In a traditional compilers, optimizations are applied sequentially, with each optimization taking as input the program produced by the previous one.

One of the drawbacks is that the order in which optimizations are run affects the quality of the generated code, a problem commonly known as the **phase ordering problem**. That is, optimization stages are **not** commutative. The local nature of these optimization heuristics makes it difficult to take into account the effect of future optimizations.

Instead, the set of candidate optimized programs is computed by repeatedly inferring **equivalences** between program fragments, thus allowing us to represent the effect of many possible optimizations at once. Equality analysis effectively looks to instantiate equality axioms or rules that we know are equivalent. For example, simplifying `a * 0`

to `0`

but they can also get more complicated (e.g. inlining, tail recursion elimination).

Optimizations can work as before, except that when the optimization would have performed a transformation, it now simply records the transformation as an equality. After a program is converted into IR, we repeatedly apply equality analyses to infer new equalities until no more equalities can be inferred, a process known as equality saturation.

## Pseudo-code

```
def equality_saturation(expr, rewrites):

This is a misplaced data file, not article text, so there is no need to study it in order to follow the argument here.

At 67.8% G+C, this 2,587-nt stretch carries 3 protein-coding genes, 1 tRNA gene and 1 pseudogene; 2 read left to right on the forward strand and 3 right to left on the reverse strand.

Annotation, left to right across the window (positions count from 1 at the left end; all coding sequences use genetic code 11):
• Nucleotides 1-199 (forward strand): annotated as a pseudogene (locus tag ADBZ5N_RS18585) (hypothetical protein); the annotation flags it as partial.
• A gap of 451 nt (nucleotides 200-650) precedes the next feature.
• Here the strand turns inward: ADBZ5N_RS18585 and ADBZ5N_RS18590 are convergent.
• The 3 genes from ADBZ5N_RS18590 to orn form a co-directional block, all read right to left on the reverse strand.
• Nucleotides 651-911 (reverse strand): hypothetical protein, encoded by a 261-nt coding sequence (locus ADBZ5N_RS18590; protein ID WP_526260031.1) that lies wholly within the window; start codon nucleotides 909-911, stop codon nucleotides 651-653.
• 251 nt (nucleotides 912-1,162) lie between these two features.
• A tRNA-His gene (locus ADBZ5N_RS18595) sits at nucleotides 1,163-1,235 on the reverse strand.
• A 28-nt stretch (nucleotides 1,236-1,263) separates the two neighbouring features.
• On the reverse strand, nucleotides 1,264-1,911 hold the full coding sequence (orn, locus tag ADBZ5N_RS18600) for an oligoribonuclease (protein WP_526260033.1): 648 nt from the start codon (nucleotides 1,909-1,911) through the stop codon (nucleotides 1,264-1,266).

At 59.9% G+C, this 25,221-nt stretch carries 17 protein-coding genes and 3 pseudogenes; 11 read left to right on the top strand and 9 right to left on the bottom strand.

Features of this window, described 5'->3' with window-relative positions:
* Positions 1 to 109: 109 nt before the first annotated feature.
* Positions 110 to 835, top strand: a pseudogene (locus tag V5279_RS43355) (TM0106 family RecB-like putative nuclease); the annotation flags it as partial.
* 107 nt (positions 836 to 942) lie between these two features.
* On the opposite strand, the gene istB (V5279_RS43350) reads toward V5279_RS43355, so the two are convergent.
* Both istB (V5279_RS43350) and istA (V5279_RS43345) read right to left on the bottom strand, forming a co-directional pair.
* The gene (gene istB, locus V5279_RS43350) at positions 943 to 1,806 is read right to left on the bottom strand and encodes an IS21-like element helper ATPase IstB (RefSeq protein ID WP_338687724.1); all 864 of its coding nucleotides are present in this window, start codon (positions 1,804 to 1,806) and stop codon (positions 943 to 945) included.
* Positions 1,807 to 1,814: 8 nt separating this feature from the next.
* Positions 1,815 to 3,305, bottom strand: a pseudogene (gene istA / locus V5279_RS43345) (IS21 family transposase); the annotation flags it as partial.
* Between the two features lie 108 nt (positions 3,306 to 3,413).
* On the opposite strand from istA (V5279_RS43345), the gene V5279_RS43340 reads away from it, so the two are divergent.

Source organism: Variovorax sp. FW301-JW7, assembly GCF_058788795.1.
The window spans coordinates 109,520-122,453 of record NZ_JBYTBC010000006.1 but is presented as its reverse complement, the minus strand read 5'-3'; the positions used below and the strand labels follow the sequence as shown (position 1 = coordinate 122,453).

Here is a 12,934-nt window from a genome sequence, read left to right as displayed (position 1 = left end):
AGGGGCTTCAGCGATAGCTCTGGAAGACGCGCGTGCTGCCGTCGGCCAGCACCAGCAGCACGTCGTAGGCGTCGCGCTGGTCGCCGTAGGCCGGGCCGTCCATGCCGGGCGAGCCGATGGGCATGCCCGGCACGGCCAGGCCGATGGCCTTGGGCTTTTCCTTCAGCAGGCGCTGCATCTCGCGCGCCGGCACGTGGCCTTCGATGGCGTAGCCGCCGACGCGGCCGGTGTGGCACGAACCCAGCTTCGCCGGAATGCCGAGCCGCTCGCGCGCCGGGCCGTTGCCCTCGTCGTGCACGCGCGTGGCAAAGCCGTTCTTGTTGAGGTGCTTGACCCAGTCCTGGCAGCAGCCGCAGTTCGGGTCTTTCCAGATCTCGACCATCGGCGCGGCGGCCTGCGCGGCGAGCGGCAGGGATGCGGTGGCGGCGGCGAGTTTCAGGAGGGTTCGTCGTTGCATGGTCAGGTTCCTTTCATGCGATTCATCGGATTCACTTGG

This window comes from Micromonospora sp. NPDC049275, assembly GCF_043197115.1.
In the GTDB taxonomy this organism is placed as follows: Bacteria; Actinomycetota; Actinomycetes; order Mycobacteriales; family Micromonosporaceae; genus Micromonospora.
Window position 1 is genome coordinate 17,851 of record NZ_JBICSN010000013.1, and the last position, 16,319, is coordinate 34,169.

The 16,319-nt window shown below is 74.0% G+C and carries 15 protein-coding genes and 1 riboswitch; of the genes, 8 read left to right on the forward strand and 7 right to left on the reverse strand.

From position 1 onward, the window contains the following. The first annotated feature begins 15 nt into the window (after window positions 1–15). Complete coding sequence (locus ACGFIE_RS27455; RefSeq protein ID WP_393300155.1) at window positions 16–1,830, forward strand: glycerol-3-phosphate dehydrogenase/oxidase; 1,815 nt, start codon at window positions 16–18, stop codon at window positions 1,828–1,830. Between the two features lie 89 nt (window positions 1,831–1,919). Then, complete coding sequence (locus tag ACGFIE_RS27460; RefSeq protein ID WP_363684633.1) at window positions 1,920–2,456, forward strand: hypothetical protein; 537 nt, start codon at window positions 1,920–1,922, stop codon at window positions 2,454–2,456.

egraph = initial_egraph(expr)
# hot loop
while not egraph.is_saturated_or_timeout():
for rw in rewrites:
# read step -> find substitutions
# ematch searches for the pattern in the egraph
# returns a list of pairs of substitutions and the eclass it was found in
for (subst, eclass) in egraph.ematch(rw.lhs):
# write step, ensure we restore invariants here
eclass2 = egraph.add(rw.rhs.substitute(subst))
# restore congruence!
egraph.merge(eclass, eclass2)
return egraph.extract_best()
```

Things to note:

- rewrites are ordered
- reads and writes are interleaved which means we need to do more invariant maintenance

What `egg`

does (deferred invariant maintenance):

```
def equality_saturation(expr, rewrites):
egraph = initial_egraph(expr)
while not egraph.is_saturated_or_timeout():
# difference here is we partition the reads/writes separately
matches = []
# all reads, we can parallelize
for rw in rewrites:
for (subst, eclass) in egraph.ematch(rw.lhs):
matches.append((rw, subst, eclass))
# all writes
for (rw, subst, eclass) in matches:
eclass2 = egraph.add(rw.rhs.substitute(subst))
egraph.merge(eclass, eclass2)
# restore invariants
egraph.rebuild()
return egraph.extract_best()
```